Many people are surprised to see regression on the list, and it is certainly not among what’s commonly thought of as machine learning, but it is the most straightforward form of supervised learning. And Fit Y by X was in JMP 1! Clustering was added in JMP 3, and the Machine Learning options kept coming after that.
For those of you who are familiar with one or more of these algorithms, you may notice a similarity between them. Many models produce amazing predictive accuracy, but if you tried to explain what the coefficients or cut-offs mean, you would likely be hard pressed to do so. I can follow a decision tree through its cut points to arrive at a prediction, but there’s no inherent meaning behind where those cut points are. I have no idea what the parameter estimates in a neural net model mean in the “real world”, but neural nets are some of the best predictive performing Machine Learning models out there.
By contrast, a regression model provides parameter estimates that have inherent meaning for users. If a coefficient is positive, we know that increasing the value of that predictor by one unit will increase the response by the coefficient value. This ties in to what Dr. Galit Shmueli refers to as “To Explain or To Predict?” One of the best compromises in this trade off is in the Generalized Regression personality of the Fit Model platform. As my colleague Clay Barker has discussed, using the Lasso or Elastic Net improves predictive performance, but the model can still be explained.
But does the lack of interpretability matter? Maybe, maybe not. If the use case is strictly focused on achieving the most accurate predictions of future events, then an interpretable model isn’t necessary. On the other hand, if stakeholders want more concrete ways to “improve their score”, an explainable model may be preferred. The key for any model is can you put the output into action.
Humans Are Still Needed
This brings up my final point. Even with all of the amazing things that the computer algorithms can do, a human analyst is still needed to deal with the higher-level questions.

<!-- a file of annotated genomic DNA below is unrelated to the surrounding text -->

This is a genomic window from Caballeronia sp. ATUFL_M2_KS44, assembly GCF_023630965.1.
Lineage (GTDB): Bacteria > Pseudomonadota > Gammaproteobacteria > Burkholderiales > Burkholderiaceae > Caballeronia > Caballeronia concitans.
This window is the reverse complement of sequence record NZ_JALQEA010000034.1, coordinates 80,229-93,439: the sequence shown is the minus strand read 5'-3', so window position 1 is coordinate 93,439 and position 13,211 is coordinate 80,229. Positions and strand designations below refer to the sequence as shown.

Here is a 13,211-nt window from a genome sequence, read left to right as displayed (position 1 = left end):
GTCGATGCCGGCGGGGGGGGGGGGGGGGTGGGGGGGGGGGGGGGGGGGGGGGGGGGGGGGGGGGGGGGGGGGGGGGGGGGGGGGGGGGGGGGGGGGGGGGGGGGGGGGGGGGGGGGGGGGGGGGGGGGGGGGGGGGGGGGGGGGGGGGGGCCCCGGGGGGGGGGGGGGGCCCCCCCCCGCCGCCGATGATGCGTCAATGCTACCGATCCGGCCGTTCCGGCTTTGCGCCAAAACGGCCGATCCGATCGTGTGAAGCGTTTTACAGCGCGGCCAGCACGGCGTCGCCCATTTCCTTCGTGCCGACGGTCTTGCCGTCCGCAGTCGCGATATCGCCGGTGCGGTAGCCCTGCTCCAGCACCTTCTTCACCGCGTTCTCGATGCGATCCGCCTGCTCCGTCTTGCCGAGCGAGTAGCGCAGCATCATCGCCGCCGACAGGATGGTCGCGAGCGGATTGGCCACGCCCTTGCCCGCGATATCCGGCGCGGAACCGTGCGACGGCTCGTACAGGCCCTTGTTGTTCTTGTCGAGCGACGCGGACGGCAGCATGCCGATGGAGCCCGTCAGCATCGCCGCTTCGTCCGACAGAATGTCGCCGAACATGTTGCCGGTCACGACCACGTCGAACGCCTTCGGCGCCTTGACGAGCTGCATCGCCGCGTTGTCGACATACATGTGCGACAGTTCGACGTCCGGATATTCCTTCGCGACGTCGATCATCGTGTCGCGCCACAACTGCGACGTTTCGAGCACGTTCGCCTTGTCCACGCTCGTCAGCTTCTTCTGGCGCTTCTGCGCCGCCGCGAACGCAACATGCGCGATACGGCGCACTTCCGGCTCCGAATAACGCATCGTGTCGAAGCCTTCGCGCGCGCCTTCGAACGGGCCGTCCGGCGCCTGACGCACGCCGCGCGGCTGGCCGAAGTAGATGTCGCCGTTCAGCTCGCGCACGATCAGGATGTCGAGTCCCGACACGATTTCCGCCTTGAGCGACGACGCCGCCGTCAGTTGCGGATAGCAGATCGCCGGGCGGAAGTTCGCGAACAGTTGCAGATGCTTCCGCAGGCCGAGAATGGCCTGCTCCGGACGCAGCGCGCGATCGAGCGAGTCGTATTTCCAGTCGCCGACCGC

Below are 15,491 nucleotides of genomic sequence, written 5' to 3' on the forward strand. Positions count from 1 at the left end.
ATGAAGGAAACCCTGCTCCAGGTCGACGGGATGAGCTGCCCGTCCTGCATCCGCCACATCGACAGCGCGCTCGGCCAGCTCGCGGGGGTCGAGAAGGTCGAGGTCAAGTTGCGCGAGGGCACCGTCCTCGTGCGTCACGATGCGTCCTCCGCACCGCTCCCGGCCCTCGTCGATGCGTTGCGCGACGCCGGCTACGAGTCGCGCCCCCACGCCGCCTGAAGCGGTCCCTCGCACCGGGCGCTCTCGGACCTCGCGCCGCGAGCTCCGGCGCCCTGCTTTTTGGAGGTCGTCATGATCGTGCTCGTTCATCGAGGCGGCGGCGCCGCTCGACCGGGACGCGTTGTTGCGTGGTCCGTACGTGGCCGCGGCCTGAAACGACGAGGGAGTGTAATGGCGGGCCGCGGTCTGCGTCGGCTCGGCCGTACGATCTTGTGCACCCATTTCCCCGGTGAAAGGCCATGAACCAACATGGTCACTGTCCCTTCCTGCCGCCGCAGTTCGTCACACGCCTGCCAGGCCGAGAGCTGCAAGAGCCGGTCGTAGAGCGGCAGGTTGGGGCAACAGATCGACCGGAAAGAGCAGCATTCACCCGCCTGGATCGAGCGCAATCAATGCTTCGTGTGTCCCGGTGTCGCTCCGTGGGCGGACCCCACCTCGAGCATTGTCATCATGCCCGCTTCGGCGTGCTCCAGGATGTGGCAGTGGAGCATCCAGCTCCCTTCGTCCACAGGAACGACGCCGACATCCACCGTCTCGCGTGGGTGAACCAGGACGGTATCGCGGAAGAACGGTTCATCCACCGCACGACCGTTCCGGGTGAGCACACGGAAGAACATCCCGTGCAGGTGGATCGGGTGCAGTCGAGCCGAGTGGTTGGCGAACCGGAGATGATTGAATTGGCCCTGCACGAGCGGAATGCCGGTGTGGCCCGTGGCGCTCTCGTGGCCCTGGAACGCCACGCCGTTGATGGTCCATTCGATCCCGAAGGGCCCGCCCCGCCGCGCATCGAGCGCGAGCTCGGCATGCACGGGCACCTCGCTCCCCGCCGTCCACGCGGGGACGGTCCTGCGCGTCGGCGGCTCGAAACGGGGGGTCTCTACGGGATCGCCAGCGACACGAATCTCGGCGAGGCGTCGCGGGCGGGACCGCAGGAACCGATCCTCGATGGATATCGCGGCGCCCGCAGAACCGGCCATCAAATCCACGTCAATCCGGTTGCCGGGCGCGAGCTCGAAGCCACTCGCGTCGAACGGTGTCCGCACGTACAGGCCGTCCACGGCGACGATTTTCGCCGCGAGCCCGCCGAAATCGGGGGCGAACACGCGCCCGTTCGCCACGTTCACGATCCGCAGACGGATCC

What data should be included or excluded from the analysis? Some algorithms have the capability of choosing important variables, but if a variable hasn’t been given to the computer in the beginning, it won’t be picked even if it could be highly predictive!
Where is the point of diminishing returns? If a model is too complex to run in the time needed, it’s not going to be useful. Perhaps a less complex model gives almost as good results and can be run quickly. A well-known example of this is the winner of the Netflix prize. The winning model performed better than almost anyone expected, but the amount of data required and the processing made it impossible to run in the real-time environment Netflix needed to suggest what users should watch next.
Are there inherent biases in the model? Obviously, a computer algorithm won’t have the biases that humans have, but it’s possible for an algorithm to result in a model that highly correlates with characteristics that are biased. In mortgage lending there are characteristics that are illegal to use in making lending decisions. However, there are several legal factors which can correlate highly with illegal ones. An algorithm may generate a model that almost perfectly rejects a particular ethnicity even without ethnicity being directly part of the data. That model would likely have legal consequences.
When should the model be updated? Because the point of modeling is to produce some sort of output on which we can take action, once that action is taken the model will need to be updated. This update is needed because the changes that are implemented will affect the future inputs into the model. If we continue to use the old model, we are at risk of extrapolating beyond the bounds of the original data. The point at which a model should be updated is a question only humans can answer.
In my next post, I’ll tell you about two of my favorite machine learning algorithms: K Nearest Neighbors and Naïve Bayes. And we’ll take a look at these two methods in action on some fun data I collected myself.